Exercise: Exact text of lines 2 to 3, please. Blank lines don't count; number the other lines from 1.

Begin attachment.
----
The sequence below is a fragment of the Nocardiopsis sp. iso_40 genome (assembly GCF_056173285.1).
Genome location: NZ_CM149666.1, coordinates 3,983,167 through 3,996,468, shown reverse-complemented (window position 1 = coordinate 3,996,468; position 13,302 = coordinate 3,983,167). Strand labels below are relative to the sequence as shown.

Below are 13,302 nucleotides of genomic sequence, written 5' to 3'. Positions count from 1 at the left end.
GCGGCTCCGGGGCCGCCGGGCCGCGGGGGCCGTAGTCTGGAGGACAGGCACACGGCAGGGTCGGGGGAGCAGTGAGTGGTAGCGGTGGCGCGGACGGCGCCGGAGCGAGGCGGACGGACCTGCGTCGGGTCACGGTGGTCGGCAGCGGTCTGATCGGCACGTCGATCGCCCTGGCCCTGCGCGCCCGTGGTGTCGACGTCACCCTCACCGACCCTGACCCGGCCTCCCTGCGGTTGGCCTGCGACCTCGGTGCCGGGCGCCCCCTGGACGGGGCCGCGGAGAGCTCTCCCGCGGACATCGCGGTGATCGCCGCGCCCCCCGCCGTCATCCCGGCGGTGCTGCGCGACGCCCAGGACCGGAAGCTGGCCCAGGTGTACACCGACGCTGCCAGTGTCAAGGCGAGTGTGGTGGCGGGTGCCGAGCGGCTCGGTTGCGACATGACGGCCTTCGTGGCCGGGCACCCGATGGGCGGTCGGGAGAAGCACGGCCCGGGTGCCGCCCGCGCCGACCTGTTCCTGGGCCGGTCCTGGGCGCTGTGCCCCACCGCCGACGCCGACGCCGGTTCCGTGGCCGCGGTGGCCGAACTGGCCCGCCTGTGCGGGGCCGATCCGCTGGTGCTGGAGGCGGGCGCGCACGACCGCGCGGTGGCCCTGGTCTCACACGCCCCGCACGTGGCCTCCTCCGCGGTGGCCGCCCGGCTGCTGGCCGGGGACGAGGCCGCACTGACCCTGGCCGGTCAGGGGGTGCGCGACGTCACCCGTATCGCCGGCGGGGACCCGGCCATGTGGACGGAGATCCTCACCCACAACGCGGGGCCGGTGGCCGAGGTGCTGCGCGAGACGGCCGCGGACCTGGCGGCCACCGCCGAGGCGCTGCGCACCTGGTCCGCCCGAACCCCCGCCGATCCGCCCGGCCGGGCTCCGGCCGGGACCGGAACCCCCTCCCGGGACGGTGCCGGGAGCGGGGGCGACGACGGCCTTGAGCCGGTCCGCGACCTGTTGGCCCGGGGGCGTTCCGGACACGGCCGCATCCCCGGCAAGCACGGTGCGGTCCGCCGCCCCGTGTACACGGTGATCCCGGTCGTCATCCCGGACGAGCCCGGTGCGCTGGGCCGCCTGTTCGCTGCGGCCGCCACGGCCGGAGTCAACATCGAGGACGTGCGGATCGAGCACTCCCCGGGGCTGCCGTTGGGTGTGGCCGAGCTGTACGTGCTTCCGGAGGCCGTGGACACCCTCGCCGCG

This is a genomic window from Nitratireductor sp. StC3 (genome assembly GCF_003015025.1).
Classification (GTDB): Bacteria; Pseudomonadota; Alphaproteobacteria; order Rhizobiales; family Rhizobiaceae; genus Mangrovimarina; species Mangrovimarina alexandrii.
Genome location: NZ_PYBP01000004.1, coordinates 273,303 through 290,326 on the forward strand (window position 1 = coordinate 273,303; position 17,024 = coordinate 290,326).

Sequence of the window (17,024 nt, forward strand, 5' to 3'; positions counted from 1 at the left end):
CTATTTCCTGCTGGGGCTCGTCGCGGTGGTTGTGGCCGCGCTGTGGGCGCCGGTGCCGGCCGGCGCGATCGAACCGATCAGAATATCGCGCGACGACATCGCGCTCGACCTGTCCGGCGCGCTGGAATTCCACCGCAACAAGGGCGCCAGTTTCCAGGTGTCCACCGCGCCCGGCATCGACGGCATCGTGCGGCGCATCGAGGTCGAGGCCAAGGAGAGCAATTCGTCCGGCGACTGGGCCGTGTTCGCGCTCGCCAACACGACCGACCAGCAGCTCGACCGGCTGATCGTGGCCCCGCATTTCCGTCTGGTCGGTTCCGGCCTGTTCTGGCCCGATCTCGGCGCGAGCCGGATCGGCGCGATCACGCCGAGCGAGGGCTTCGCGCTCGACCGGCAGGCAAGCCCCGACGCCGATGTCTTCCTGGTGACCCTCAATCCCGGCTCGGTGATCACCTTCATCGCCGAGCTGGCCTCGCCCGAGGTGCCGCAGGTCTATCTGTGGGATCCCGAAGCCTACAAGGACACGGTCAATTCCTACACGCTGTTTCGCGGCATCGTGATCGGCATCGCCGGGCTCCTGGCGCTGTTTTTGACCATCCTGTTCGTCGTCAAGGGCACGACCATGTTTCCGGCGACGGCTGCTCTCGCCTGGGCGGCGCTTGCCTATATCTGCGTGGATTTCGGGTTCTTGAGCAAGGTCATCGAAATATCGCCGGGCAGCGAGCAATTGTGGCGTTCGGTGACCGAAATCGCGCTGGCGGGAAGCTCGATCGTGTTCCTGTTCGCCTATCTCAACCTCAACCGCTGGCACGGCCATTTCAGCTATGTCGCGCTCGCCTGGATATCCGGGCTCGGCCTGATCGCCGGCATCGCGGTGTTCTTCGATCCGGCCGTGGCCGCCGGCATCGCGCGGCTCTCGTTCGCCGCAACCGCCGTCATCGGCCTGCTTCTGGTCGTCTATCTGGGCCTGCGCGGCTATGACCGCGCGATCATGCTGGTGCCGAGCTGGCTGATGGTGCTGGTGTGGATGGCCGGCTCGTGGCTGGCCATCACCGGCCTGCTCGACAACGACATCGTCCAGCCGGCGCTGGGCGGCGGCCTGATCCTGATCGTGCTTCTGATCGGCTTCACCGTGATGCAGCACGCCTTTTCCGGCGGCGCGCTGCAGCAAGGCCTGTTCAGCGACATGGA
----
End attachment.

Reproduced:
Genome location: NZ_CM149666.1, coordinates 3,983,167 through 3,996,468, shown reverse-complemented (window position 1 = coordinate 3,996,468; position 13,302 = coordinate 3,983,167). Strand labels below are relative to the sequence as shown.

Below are 13,302 nucleotides of genomic sequence, written 5' to 3'. Positions count from 1 at the left end.